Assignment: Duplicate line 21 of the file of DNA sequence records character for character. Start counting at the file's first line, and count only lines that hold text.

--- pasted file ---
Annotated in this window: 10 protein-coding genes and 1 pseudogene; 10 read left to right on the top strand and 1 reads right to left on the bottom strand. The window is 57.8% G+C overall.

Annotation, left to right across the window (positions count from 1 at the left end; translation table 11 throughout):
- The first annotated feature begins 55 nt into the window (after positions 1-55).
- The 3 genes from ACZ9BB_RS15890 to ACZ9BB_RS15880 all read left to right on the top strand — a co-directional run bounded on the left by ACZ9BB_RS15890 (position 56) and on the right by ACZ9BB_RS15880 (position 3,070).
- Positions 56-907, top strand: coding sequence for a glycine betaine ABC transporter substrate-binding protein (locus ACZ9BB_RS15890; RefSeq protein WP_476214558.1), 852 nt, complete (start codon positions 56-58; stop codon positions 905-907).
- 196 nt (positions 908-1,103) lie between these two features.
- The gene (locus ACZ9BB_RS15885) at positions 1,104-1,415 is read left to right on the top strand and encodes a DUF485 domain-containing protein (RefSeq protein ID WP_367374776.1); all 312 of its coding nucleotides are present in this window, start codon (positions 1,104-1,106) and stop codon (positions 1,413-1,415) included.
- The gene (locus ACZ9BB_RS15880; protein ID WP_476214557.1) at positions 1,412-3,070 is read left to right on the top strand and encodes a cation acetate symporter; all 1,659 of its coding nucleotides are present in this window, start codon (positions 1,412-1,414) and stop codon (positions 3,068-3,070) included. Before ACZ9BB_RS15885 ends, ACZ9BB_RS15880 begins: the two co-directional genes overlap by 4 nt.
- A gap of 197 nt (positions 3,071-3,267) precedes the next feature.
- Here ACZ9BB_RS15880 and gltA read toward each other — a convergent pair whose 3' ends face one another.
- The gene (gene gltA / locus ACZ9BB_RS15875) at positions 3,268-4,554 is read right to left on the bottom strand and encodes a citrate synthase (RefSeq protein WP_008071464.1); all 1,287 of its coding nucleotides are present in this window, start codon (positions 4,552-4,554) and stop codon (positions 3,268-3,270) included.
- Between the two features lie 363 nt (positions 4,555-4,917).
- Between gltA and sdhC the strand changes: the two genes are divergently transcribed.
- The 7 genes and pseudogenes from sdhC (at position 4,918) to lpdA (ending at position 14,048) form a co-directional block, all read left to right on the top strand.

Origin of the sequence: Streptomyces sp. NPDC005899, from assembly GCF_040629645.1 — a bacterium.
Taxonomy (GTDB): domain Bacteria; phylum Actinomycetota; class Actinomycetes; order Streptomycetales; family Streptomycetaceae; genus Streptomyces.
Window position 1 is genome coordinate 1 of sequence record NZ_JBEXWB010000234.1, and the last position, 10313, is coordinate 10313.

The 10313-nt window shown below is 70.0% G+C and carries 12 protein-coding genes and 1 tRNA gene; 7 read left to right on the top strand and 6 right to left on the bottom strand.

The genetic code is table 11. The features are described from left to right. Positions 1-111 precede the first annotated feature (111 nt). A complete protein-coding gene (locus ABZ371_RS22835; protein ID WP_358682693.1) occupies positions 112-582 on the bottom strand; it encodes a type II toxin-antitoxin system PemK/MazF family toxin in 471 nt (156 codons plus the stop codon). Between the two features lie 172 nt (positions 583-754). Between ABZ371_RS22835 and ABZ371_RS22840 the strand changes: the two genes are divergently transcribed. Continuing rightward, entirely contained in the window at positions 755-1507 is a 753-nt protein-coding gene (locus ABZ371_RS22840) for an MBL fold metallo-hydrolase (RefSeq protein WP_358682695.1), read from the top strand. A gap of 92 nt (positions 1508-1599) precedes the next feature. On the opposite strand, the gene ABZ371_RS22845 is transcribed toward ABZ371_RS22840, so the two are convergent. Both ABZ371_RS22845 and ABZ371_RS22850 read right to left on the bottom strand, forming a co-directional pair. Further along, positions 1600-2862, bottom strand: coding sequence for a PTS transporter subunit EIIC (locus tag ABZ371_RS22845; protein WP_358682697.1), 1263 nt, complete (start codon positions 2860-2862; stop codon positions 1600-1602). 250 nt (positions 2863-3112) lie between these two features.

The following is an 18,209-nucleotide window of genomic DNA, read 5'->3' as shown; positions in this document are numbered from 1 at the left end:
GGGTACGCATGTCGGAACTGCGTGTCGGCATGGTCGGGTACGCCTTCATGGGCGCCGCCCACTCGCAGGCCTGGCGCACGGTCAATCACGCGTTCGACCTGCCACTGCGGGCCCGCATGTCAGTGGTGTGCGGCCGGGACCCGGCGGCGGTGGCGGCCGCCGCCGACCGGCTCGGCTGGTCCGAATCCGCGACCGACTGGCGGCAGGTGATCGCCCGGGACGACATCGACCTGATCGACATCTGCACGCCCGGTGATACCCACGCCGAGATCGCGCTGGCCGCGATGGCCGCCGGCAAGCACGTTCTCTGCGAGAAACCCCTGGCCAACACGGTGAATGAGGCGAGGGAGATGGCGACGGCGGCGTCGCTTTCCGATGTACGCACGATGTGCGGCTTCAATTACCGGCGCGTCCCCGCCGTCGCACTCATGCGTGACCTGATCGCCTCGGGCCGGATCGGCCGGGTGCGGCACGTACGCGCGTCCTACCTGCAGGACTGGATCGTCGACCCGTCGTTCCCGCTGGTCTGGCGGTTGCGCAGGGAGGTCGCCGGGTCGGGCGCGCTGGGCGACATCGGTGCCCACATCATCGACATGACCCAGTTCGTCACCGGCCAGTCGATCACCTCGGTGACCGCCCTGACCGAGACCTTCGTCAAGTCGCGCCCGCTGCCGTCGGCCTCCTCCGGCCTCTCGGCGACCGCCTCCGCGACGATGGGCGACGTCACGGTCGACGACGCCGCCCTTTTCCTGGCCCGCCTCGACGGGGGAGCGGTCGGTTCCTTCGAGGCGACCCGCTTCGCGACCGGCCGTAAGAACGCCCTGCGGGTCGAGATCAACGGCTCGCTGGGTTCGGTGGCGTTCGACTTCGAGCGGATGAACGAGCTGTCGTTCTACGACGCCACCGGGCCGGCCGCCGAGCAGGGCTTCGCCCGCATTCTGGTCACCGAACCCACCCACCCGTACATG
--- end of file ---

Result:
GGGTACGCATGTCGGAACTGCGTGTCGGCATGGTCGGGTACGCCTTCATGGGCGCCGCCCACTCGCAGGCCTGGCGCACGGTCAATCACGCGTTCGACCTGCCACTGCGGGCCCGCATGTCAGTGGTGTGCGGCCGGGACCCGGCGGCGGTGGCGGCCGCCGCCGACCGGCTCGGCTGGTCCGAATCCGCGACCGACTGGCGGCAGGTGATCGCCCGGGACGACATCGACCTGATCGACATCTGCACGCCCGGTGATACCCACGCCGAGATCGCGCTGGCCGCGATGGCCGCCGGCAAGCACGTTCTCTGCGAGAAACCCCTGGCCAACACGGTGAATGAGGCGAGGGAGATGGCGACGGCGGCGTCGCTTTCCGATGTACGCACGATGTGCGGCTTCAATTACCGGCGCGTCCCCGCCGTCGCACTCATGCGTGACCTGATCGCCTCGGGCCGGATCGGCCGGGTGCGGCACGTACGCGCGTCCTACCTGCAGGACTGGATCGTCGACCCGTCGTTCCCGCTGGTCTGGCGGTTGCGCAGGGAGGTCGCCGGGTCGGGCGCGCTGGGCGACATCGGTGCCCACATCATCGACATGACCCAGTTCGTCACCGGCCAGTCGATCACCTCGGTGACCGCCCTGACCGAGACCTTCGTCAAGTCGCGCCCGCTGCCGTCGGCCTCCTCCGGCCTCTCGGCGACCGCCTCCGCGACGATGGGCGACGTCACGGTCGACGACGCCGCCCTTTTCCTGGCCCGCCTCGACGGGGGAGCGGTCGGTTCCTTCGAGGCGACCCGCTTCGCGACCGGCCGTAAGAACGCCCTGCGGGTCGAGATCAACGGCTCGCTGGGTTCGGTGGCGTTCGACTTCGAGCGGATGAACGAGCTGTCGTTCTACGACGCCACCGGGCCGGCCGCCGAGCAGGGCTTCGCCCGCATTCTGGTCACCGAACCCACCCACCCGTACATG